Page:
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Debbie Penner
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I have a man taking care of the plants on my wood deck. Learning to outsource. It's hard for me, but I have to outsource both household tasks, and business tasks in order to grow. Any experiences or words of wisdom in this area?
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I launched The 10K Challenge 11 days ago. Wanted to make sure it was a go before I bothered you with it. WOW,. "It is a go" is the understatement of the year. This is going to solve a lot of people's money woes. I'm mega-excited!

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From GodVine:

Making Music

Here's a touching story that will make you think and reflect on
your own life.

On Nov. 18, 1995, Itzhak Perlman, the violinist, came on stage to give a concert at Avery Fisher Hall at Lincoln Center in New York City. If you have ever been to a Perlman concert, you know that getting on stage is no small achievement for him. He was stricken
with polio as a child, and so he has braces on both legs and walks with the aid of two crutches. To see him walk across the stage one step at a time, painfully and slowly, is an awesome sight. He walks painfully, yet majestically, until he reaches his chair. Then he
sits down, slowly, puts his crutches on the floor, undoes the clasps on his legs, tucks one foot back and extends the other foot forward. Then he bends down and picks up the violin, puts it under his chin, nods to the conductor and proceeds to play.

By now, the audience is used to this ritual. They sit quietly while he makes his way across the stage to his chair. They remain reverently silent while he undoes the clasps on his legs. They wait until he is ready to play. But this time, something went wrong. Just as he finished the first few bars, one of the strings on his
violin broke. You could hear it snap -- it went off like gunfire across the room. There was no mistaking what that sound meant. There was no mistaking what he had to do.

People who were there that night thought to themselves: "We figured that he would have to get up, put on the clasps again, pick up the crutches and limp his way off stage to either find another violin or else find another string for this one."

But he didn't. Instead, he waited a moment, closed his eyes and then signaled the conductor to begin again. The orchestra began, and he played from where he had left off. And he played with such passion and such power and such purity, as they had never heard before. Of course, anyone knows that it is impossible to play a symphonic work with just three strings. I know that, and you know that, but that night Itzhak Perlman refused to know that. You could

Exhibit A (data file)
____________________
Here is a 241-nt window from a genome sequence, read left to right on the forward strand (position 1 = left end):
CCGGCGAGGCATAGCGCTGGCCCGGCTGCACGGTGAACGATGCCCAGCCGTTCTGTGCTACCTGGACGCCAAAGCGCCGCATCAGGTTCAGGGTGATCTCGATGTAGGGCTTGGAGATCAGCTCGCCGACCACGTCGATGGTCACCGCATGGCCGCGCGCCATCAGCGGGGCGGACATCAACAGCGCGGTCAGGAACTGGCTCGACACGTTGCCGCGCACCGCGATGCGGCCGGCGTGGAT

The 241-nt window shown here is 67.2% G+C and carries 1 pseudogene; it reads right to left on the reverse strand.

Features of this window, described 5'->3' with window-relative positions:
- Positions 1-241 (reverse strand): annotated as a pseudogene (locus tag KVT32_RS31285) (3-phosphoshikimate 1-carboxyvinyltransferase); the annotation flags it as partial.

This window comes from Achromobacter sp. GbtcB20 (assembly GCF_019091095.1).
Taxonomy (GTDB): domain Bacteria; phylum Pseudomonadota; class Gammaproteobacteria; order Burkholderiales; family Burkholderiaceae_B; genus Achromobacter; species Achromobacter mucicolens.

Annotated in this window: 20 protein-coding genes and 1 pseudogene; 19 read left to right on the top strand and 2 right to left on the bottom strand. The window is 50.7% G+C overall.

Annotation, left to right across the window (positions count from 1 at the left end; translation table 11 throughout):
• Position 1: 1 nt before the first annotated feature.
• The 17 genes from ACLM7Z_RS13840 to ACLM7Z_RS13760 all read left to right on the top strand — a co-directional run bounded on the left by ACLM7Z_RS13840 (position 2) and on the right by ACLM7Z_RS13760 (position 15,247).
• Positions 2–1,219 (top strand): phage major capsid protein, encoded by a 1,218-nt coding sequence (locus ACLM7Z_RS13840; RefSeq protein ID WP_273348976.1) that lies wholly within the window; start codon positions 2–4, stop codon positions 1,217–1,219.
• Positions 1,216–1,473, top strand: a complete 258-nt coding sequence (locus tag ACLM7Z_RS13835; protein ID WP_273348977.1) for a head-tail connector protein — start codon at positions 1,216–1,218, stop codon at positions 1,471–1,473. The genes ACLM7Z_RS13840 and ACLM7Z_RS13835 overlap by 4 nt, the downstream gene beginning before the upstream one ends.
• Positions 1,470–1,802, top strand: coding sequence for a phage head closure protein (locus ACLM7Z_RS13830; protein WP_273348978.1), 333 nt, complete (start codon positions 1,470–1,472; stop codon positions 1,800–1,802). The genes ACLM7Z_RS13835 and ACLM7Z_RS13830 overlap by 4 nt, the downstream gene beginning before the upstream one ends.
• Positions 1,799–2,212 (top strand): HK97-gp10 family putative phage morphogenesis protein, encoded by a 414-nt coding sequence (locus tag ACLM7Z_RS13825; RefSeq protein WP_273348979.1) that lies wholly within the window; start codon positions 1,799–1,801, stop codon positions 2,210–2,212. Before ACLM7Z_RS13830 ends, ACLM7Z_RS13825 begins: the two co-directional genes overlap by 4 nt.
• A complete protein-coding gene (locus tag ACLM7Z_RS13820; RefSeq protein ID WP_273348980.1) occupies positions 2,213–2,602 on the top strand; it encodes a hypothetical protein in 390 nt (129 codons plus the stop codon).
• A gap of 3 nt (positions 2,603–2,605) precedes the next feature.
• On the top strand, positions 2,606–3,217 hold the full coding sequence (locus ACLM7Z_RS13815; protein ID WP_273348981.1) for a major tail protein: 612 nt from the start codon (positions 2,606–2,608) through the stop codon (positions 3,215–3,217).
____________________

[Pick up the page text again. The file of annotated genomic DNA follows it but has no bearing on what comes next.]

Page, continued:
see him modulating, changing, re-composing the piece in his head. At one point, it sounded like he was de-tuning the strings to get new sounds from them that they had never made before.

When he finished, there was an awesome silence in the room. And then people rose and cheered. There was an extraordinary outburst of applause from every corner of the auditorium. We were all on our feet, screaming and cheering, doing everything we could to show how much we appreciated what he had done.

He smiled, wiped the sweat from this brow, raised his bow to quiet us, and then he said, not boastfully, but in a quiet, pensive, reverent tone, "You know, sometimes it is the artist's task to find out how much music you can still make with what you have left."

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This applies to all of us. Instead of looking at what we don't have, look at what we can do with what we DO have. God bless.

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Oh dear, I can't resist the proud new Grandmother syndrome. Sorry. More pics of the brand new Emma Rose
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Emma Rose Day 1 (9 photos)
9 Photos - View album

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The earliest photo of my first grandchild, Emma Tokunaga, born only two hours ago. Dec 30, 2900 grams.
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My daughter came by and drug me out of the house to go hiking this morning. I love God for inventing trees. 
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